Skip to comments.The 5 Best Dogs for Your Golden Years
Posted on 01/16/2014 9:00:37 AM PST by afraidfortherepublic
Like many people in late middle age, I find myself wondering if my next dog will be different. I have long shared my life with retrievers active, field-bred dogs who throw themselves with joy into every situation (and every puddle of water bigger than a dinner plate). Their boisterousness is infectious: My dogs make me happy. But in 10 years, or 15, or 20, will I be up to the demands of dogs like these?
Or will a nice, quiet little spaniel be the dog I need?
My answer may be different than others, even among people of similar age (55), health (reasonably good) and activity level (decent, could be better). I live in a rural pocket near an urban center, and I can always walk out my back door and engage a bored retriever in a heart-thumping game of fetch in my horse pasture. But I wont always be able to lift a sick or injured 70-pound dog, and thats an unchangeable truth. These types of concerns explain in part the increased popularity of small dogs as baby boomers like me approach retirement age.
Smaller May Be Better
So, yes, size does matter when you're choosing a canine companion for your golden years. But so do energy level and health history. Energy level is important, because if you choose a small dog thinking hell be easier to keep exercised and entertained than a large one, chances are you dont know anyone who has a Jack Russell. And the health history is important in choosing any dog, but especially so when youre on a fixed income, as most retirees are. The health history may tell you about any preexisting health conditions that your dog may have, but of course, it's not a guarantee that the dog won't develop health issues in the future. An easygoing or at least kid-tolerant temperament is also a must, especially if you have grandkids over regularly.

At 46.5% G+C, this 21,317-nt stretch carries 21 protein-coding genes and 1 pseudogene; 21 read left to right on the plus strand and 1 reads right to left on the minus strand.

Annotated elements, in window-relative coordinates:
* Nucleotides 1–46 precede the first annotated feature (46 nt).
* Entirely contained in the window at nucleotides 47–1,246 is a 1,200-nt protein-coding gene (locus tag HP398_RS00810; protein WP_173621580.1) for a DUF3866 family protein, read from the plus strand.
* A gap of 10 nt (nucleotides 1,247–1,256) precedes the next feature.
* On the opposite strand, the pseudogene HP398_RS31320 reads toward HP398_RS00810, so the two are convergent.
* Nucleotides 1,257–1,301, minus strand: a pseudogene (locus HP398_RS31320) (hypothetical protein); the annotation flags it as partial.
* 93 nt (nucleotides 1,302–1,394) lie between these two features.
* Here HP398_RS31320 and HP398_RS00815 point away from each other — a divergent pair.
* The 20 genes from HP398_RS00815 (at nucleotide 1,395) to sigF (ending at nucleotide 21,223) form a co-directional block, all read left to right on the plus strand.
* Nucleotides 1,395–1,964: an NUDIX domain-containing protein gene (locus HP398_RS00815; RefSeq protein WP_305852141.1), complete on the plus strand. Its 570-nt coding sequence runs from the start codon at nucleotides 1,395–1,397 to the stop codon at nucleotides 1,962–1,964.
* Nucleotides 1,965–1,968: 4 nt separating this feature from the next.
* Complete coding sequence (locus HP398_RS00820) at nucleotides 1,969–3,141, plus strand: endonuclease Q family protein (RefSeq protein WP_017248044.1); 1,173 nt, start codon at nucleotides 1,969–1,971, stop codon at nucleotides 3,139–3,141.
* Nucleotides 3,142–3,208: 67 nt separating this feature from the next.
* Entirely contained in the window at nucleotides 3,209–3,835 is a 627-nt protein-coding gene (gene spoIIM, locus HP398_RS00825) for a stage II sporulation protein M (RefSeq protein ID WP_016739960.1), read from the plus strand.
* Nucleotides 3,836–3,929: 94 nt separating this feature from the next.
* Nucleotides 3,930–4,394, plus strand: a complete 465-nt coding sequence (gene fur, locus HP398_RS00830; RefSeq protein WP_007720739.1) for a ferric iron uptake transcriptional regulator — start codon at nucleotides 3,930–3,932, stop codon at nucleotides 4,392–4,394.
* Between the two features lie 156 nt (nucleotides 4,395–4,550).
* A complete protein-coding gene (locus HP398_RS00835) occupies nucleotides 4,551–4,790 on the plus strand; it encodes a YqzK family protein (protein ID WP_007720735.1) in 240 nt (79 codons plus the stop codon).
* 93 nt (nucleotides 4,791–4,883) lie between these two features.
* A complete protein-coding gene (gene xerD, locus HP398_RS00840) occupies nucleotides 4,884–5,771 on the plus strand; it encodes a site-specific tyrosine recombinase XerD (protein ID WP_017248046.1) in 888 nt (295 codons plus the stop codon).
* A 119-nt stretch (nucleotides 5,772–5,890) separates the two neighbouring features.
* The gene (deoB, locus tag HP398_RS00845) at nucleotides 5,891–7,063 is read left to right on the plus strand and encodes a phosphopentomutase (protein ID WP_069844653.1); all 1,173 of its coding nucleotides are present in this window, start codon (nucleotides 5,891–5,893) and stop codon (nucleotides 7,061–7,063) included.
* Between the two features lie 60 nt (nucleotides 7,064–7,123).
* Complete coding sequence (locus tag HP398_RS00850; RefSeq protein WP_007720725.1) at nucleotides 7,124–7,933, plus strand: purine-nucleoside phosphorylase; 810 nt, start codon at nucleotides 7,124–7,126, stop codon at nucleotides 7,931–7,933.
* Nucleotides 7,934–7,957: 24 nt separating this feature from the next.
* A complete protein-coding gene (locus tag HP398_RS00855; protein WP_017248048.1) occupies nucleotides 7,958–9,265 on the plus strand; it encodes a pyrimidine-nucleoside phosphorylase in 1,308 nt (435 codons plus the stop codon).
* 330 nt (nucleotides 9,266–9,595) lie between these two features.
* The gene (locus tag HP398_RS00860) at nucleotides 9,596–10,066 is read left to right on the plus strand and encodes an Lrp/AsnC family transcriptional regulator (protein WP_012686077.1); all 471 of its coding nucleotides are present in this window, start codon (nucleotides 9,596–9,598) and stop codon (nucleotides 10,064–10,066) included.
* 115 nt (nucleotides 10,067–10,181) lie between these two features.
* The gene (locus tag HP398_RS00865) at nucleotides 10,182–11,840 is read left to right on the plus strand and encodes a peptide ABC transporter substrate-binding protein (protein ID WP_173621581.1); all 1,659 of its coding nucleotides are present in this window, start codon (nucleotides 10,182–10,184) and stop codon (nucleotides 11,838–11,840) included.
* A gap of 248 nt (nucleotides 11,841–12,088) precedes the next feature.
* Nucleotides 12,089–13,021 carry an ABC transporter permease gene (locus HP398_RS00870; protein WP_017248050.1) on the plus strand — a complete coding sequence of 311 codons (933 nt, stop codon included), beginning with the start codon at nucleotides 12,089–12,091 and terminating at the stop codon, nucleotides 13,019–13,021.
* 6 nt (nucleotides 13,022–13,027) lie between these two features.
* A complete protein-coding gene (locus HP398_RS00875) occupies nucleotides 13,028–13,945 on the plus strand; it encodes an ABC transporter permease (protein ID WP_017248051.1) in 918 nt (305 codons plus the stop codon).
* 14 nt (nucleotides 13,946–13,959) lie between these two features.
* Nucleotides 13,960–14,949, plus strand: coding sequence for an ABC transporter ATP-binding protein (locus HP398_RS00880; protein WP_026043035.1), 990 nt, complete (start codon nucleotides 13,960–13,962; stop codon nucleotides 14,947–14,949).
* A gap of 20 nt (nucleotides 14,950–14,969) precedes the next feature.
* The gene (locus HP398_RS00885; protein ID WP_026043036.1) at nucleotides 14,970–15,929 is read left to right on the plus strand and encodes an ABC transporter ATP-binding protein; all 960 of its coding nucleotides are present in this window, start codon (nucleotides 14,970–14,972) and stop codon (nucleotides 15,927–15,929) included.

Before I start suggesting specific breeds, I have two other recommendations. First, get an adult dog. With an adult dog, you are more likely to have a good idea of health history and temperament, and youre past the time and money involved in raising a puppy. Second, check out shelters and rescue groups to get a great pet breed mixes may often have fewer health problems than their purebred counterparts. If you want a purebred puppy, be sure to find a reputable breeder, because if you dont, you may end up with a poorly socialized dog or a dog with health issues who doesnt measure up to the full potential of the breed. (You may also be supporting puppy mills if you choose the wrong source for your pup, and you dont want to do that.)
Martha Stewart is one of an A-list of celebrity fans of the French Bulldog, a stylish small spark plug of a dog with a solid disposition. While the Frenchie is a brachycephalic breed with all the baggage that comes with that, if you take the trouble to avoid casual or puppy-mill breeders, youre likely to have fewer health problems. (And do take the trouble: Poorly bred French Bulldogs can have their respiratory systems so compromised by their flat faces that they need surgery to survive.)